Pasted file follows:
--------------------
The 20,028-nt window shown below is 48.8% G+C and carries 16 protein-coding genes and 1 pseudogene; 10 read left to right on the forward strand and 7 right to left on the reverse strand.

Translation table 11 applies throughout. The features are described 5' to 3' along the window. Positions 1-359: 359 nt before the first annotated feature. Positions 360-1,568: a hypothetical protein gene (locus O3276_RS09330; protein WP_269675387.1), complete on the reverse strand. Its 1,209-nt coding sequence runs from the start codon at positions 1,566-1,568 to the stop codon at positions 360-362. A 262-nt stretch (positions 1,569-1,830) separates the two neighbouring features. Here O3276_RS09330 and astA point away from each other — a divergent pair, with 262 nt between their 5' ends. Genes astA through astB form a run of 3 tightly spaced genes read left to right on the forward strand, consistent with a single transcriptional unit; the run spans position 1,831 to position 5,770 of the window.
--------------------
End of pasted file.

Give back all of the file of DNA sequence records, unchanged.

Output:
The 20,028-nt window shown below is 48.8% G+C and carries 16 protein-coding genes and 1 pseudogene; 10 read left to right on the forward strand and 7 right to left on the reverse strand.

Translation table 11 applies throughout. The features are described 5' to 3' along the window. Positions 1-359: 359 nt before the first annotated feature. Positions 360-1,568: a hypothetical protein gene (locus O3276_RS09330; protein WP_269675387.1), complete on the reverse strand. Its 1,209-nt coding sequence runs from the start codon at positions 1,566-1,568 to the stop codon at positions 360-362. A 262-nt stretch (positions 1,569-1,830) separates the two neighbouring features. Here O3276_RS09330 and astA point away from each other — a divergent pair, with 262 nt between their 5' ends. Genes astA through astB form a run of 3 tightly spaced genes read left to right on the forward strand, consistent with a single transcriptional unit; the run spans position 1,831 to position 5,770 of the window.